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Weekend End Reading #8: Warner brothers, BD LIVE, Michael bay transforms, Andy Warhol

11 Jul

Warner brothers attacks kids

“All I wanted to do was set up a site for fans of Harry Potter, like myself, and now I’m being attacked by a large corporation who know I don’t have the financial means to defend myself,” {link}

BD Live: Live audio commentaries

“Chris Nolan just hosted the live, on-demand substitute for a Dark Knight commentary track last night. So why was I left unsatisfied after squinting at my TV for two and a half hours? To refresh, BD-Live is the Blu-ray technology that allows for more interactive special features on your disc, like being able to arrange “screenings” with your friends or record commentary tracks yourself.” {link}

Micheal Bay transforms into a baby.

Michael Bay: Classy gent

Michael Bay: Classy gent

His pre release jitters are pretty amusing considering how much that AWFUL SEQUEL has gone on to earn. {link}

1979, Andy Warhol and “Nurse Ratchet” (One flew over the cuckoos nest) have a chat

AW: Nashville was really great. I met a lot of product names there. I met Jack Daniels. I met Maxwell House Coffee.
LF: These were people?
AW: Yes, they were great. In Birmingham they’re a lot of famous brands, too, but I guess I didn’t know who they were.
LF: That’s what makes you happy?
AW: Well, Jack Daniels is my favorite drink so to meet the person who owns Jack Daniels was so exciting. {link}

Why do our films make no money? Why don’t Australians see Australian films?

“WHEN Antony Ginnane, the president of the Screen Producers Association of Australia, said last year that people would rather jump out of a plane than watch an Australian film, many may have dashed for the emergency exit with him. “We’ve been making, in the main, dark, depressing, bleak pieces that are the cultural equivalent of ethnic cleansing,” Ginnane told the association’s conference on the Gold Coast. “Nobody goes to see them … We cannot continue to simply expect $100 million-plus worth of support a year to be handed over by Government if our share of the theatrical box office remains an appallingly low 2 to 3 per cent.”” {link}

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Weekend Reading #7: Ricky Gervais, Piracy top 10, Scientology and Murder

12 Jun
This is the first picture of Mickey Rourke as Whiplash in Iron Man 2. Looks a bit like Jeff Bridges. Ho Hum.

The first picture of Mickey Rourke as Whiplash in Iron Man 2. Looks a bit like Jeff Bridges. Ho Hum.

1. This is fantastically cheeky, and must be infuriating for the major film studios. While flaunting the immense amount of flagrant illegal downloading of their properties, it’s also useful information in terms of a films popularity. Torrentfreak publishes top 10 lists of the most downloaded (pirated) films each week. And the choices by users don’t necessarily mirror the similar box office charts. This weeks top 10 has He’s just not that into you and Friday the 13th beating Wolverine and Terminator Salvation. Romance wins the day?

1 (6) He’s Just Not That Into You 6.5 / trailer
2 (…) Friday the 13th 6.1 / trailer
3 (2) Push 6.4 / trailer
4 (1) Coraline 8.1 / trailer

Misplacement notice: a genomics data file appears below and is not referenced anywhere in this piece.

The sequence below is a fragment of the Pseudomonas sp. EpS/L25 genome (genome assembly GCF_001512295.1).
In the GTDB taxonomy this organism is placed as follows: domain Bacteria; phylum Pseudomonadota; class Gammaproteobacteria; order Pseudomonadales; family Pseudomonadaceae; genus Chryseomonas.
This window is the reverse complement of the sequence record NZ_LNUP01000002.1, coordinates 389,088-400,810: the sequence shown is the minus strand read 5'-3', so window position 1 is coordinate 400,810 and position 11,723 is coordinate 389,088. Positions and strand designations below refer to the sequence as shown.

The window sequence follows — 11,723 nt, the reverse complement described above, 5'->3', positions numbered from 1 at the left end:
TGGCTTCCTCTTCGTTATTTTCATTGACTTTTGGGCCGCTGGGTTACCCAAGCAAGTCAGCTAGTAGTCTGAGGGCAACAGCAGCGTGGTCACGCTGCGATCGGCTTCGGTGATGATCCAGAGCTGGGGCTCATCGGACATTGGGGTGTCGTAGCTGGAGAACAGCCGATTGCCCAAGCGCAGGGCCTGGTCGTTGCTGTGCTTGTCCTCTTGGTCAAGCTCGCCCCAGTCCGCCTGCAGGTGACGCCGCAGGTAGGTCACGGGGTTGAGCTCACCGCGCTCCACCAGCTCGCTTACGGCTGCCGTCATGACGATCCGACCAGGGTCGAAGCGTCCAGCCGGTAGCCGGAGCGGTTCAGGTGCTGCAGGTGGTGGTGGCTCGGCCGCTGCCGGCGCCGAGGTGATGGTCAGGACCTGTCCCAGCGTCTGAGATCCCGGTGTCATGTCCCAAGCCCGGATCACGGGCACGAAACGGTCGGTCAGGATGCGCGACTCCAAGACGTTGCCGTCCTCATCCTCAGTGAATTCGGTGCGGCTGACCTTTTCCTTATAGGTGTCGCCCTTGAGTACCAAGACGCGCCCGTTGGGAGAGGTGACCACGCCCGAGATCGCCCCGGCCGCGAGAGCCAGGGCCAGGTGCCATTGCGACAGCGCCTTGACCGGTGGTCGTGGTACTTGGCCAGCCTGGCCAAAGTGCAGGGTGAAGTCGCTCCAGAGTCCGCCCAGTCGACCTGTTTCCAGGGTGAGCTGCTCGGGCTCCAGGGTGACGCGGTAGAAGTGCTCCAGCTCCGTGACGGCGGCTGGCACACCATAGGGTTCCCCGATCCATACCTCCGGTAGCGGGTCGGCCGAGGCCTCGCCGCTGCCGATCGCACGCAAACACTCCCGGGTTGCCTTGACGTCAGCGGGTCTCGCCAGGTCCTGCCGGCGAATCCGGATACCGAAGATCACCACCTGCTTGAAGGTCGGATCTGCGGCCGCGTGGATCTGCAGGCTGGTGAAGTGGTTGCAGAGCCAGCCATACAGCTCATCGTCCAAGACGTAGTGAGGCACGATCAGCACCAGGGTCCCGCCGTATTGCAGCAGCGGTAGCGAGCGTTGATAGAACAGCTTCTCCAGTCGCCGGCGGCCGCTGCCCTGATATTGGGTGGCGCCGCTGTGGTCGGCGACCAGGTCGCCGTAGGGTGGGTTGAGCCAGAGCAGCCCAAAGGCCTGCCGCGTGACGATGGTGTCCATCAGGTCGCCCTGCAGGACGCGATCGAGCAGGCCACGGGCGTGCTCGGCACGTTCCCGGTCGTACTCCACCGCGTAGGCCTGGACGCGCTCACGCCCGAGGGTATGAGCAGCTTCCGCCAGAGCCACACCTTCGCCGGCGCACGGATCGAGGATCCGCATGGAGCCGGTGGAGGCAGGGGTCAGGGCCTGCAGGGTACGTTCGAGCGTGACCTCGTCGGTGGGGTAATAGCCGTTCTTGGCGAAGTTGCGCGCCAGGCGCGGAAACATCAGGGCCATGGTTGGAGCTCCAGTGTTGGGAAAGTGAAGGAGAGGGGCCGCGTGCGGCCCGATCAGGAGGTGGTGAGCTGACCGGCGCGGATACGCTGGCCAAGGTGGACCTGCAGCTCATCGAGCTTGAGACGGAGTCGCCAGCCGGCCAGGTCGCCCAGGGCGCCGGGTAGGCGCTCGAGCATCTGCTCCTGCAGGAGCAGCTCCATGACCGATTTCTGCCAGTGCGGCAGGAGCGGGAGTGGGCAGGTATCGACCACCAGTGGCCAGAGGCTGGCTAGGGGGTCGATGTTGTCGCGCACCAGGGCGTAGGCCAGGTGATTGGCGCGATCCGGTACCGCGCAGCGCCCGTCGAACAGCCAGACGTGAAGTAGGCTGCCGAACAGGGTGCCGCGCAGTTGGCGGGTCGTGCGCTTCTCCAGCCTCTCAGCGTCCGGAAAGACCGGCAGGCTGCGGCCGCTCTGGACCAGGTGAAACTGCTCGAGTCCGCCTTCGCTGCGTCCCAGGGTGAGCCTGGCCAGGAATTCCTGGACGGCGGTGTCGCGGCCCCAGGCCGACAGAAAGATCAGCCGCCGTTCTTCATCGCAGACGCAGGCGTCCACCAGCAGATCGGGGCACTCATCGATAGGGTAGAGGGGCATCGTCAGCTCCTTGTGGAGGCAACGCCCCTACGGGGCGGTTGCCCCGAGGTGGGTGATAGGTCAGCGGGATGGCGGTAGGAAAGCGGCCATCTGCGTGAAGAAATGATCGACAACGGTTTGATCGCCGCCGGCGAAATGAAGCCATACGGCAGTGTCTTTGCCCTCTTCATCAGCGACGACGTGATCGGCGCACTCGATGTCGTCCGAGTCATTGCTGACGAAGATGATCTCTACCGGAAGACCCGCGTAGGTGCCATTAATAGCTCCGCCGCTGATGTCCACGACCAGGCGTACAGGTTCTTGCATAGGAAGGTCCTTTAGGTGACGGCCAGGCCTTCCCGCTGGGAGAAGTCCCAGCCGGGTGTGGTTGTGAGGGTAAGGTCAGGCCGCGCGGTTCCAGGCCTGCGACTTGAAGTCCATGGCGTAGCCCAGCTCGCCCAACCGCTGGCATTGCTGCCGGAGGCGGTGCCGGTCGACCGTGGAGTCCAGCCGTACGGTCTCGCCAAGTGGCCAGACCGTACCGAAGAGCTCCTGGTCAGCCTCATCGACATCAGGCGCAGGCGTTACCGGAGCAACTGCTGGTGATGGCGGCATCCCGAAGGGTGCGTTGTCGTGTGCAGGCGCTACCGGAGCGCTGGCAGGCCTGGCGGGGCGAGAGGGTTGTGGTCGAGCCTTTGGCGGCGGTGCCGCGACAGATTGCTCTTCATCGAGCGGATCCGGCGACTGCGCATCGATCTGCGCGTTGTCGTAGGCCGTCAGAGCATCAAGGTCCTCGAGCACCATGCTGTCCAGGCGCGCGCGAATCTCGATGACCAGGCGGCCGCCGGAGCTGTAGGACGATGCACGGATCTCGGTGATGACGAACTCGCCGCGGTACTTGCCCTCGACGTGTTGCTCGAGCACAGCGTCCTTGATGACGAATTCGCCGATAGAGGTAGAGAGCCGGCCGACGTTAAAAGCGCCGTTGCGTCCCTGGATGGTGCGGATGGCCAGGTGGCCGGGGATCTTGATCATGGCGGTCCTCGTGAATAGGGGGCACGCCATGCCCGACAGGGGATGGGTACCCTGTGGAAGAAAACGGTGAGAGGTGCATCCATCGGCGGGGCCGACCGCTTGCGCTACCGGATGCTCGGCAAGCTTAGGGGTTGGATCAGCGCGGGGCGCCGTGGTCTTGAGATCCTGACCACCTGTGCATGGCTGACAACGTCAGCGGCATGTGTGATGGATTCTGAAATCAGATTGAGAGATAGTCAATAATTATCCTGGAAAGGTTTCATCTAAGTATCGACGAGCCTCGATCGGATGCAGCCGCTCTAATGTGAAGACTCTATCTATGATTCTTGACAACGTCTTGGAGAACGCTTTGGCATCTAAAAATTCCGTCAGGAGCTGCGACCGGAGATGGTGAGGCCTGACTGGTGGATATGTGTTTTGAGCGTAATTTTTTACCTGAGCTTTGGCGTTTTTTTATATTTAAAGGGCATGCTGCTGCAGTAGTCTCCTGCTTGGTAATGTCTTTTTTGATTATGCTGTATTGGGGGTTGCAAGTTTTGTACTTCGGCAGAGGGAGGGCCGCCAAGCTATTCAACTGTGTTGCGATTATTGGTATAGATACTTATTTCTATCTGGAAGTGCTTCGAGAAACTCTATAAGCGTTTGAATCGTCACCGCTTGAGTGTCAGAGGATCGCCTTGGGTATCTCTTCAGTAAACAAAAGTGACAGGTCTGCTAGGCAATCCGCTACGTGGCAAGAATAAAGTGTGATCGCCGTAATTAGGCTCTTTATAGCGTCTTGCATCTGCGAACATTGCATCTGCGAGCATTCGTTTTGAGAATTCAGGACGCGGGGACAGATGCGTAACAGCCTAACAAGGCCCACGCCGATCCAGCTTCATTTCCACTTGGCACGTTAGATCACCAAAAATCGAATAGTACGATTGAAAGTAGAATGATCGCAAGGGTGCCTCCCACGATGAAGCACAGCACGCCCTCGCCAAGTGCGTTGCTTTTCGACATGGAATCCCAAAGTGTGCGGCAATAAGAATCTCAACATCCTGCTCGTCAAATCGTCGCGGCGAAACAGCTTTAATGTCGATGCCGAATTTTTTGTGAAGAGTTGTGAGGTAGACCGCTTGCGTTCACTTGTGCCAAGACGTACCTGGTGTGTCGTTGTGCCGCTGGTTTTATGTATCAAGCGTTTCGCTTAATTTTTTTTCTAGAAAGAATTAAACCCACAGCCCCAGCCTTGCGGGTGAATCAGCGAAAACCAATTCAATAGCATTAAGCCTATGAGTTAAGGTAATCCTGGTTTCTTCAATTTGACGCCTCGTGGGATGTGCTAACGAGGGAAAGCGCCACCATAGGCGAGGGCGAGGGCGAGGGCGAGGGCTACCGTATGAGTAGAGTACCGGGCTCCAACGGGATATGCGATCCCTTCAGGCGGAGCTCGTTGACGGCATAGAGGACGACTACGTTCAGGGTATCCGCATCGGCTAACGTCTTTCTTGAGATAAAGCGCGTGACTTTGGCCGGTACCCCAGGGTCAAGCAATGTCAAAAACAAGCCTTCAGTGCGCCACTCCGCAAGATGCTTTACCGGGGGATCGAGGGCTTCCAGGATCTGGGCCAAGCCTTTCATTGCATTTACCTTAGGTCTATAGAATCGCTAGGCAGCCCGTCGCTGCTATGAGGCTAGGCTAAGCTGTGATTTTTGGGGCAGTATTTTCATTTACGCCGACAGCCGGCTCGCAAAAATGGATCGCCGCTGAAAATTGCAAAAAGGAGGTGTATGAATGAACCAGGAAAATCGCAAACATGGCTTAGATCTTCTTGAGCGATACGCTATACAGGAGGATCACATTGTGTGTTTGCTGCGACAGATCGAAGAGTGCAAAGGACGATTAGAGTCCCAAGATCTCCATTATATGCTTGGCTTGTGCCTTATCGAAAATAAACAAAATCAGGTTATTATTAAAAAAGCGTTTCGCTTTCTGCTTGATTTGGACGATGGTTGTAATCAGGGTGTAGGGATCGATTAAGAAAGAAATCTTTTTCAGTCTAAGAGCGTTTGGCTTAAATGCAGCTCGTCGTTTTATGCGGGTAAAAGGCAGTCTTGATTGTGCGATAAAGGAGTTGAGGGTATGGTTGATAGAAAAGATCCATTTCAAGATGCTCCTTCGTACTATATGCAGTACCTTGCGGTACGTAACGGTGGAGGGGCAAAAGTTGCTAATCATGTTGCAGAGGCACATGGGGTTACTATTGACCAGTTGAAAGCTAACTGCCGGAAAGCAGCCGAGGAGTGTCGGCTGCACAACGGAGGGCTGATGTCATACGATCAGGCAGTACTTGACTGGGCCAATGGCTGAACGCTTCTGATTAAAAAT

5 (…) The Pink Panther 2 5.0 / trailer
6 (…) Confessions of a Shopaholic 5.7 / trailer
7 (3) X-Men Origins: Wolverine (R5) 6.8 / trailer
8 (4) Fired Up 5.3 / trailer
9 (…) Terminator Salvation (Cam) 7.2 / trailer
10 (9) Crank: High Voltage (R5) 7.6 / trailer

Full lists {here}.

2. Ricky Gervais is a busy man, Empire talked to him about his new 3D film

“I’m going to play the lead character, a Puddloflaj called Puddy. It’s great fun to work on and it’s really weird. Flanimals was a little thing I used to do when I was 15 to make my nephew laugh. And now this is happening…The good thing about owning everything is I can give myself the lead role. The Puddloflaj is a fat useless blob. He’s a sweaty, purple-faced, cowardly wobbler. And he’s got a Reading accent. Brilliant! And it’ll be 3-D. Posh! $80 million was the last count. Crazy, isn’t it?” {link}

3. Their is no signature style in the way murder is filmed these days according to David Thompson:

Are we weary of the great authors who signalled themselves with point of view? Has the era of personal passion gone out of film-making? Or are there yet other reasons? Fifty years ago, there were great critical battles fought over “authorship” in film. So style mattered then. Is it possible now that the innate impersonality of film (a mechanical means of reproduction) has become dominant? Think of it this way: a paragraph of Hemingway, Dickens, Dostoevsky, Joyce, Nabokov or Faulkner could likely be identified by any well-read person. So why are so many films nowadays so anonymous? Is that something film-makers have settled for, or is it our wish? {link}

4. Scientology and South Park, but mostly scientology (This isn’t entirely film related, i just like hearing about the insidious ways of this dubious fellowship):

Last year, Church of Scientology operatives received an alarming tip: During the upcoming 2000 MTV Movie Awards scheduled for June 8, a short South Park film parodying Battlefield Earth would feature the character Cartman wiping his ass with a copy of L. Ron Hubbard’s sacred text, Dianetics. The tip was erroneous. Cartman would actually be wiping his ass with a Scientology personality test.